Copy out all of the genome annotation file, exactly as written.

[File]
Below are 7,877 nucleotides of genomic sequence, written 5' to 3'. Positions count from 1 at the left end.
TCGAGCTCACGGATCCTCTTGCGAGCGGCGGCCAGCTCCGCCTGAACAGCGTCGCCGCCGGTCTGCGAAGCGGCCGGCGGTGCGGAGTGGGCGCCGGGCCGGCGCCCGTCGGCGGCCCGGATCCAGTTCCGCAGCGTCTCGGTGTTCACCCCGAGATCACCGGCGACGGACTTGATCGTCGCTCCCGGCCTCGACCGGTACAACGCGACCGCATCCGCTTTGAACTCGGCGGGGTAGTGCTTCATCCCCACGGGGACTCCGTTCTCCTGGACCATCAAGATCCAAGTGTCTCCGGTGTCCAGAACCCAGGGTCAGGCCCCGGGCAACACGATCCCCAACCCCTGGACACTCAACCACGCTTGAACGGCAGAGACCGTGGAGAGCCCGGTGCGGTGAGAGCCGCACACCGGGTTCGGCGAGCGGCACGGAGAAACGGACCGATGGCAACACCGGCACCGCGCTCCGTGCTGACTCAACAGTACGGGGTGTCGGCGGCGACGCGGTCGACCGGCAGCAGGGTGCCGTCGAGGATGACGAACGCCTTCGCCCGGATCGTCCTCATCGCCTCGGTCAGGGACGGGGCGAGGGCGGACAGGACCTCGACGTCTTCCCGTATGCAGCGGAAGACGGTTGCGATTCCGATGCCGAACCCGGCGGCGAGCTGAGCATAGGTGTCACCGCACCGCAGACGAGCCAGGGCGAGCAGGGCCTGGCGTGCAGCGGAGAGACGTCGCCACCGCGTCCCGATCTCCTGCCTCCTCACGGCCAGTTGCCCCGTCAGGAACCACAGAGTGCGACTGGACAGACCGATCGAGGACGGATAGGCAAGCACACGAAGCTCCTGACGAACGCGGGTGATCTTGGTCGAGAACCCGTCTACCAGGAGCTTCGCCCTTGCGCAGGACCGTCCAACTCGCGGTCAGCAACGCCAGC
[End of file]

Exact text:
Below are 7,877 nucleotides of genomic sequence, written 5' to 3'. Positions count from 1 at the left end.
TCGAGCTCACGGATCCTCTTGCGAGCGGCGGCCAGCTCCGCCTGAACAGCGTCGCCGCCGGTCTGCGAAGCGGCCGGCGGTGCGGAGTGGGCGCCGGGCCGGCGCCCGTCGGCGGCCCGGATCCAGTTCCGCAGCGTCTCGGTGTTCACCCCGAGATCACCGGCGACGGACTTGATCGTCGCTCCCGGCCTCGACCGGTACAACGCGACCGCATCCGCTTTGAACTCGGCGGGGTAGTGCTTCATCCCCACGGGGACTCCGTTCTCCTGGACCATCAAGATCCAAGTGTCTCCGGTGTCCAGAACCCAGGGTCAGGCCCCGGGCAACACGATCCCCAACCCCTGGACACTCAACCACGCTTGAACGGCAGAGACCGTGGAGAGCCCGGTGCGGTGAGAGCCGCACACCGGGTTCGGCGAGCGGCACGGAGAAACGGACCGATGGCAACACCGGCACCGCGCTCCGTGCTGACTCAACAGTACGGGGTGTCGGCGGCGACGCGGTCGACCGGCAGCAGGGTGCCGTCGAGGATGACGAACGCCTTCGCCCGGATCGTCCTCATCGCCTCGGTCAGGGACGGGGCGAGGGCGGACAGGACCTCGACGTCTTCCCGTATGCAGCGGAAGACGGTTGCGATTCCGATGCCGAACCCGGCGGCGAGCTGAGCATAGGTGTCACCGCACCGCAGACGAGCCAGGGCGAGCAGGGCCTGGCGTGCAGCGGAGAGACGTCGCCACCGCGTCCCGATCTCCTGCCTCCTCACGGCCAGTTGCCCCGTCAGGAACCACAGAGTGCGACTGGACAGACCGATCGAGGACGGATAGGCAAGCACACGAAGCTCCTGACGAACGCGGGTGATCTTGGTCGAGAACCCGTCTACCAGGAGCTTCGCCCTTGCGCAGGACCGTCCAACTCGCGGTCAGCAACGCCAGC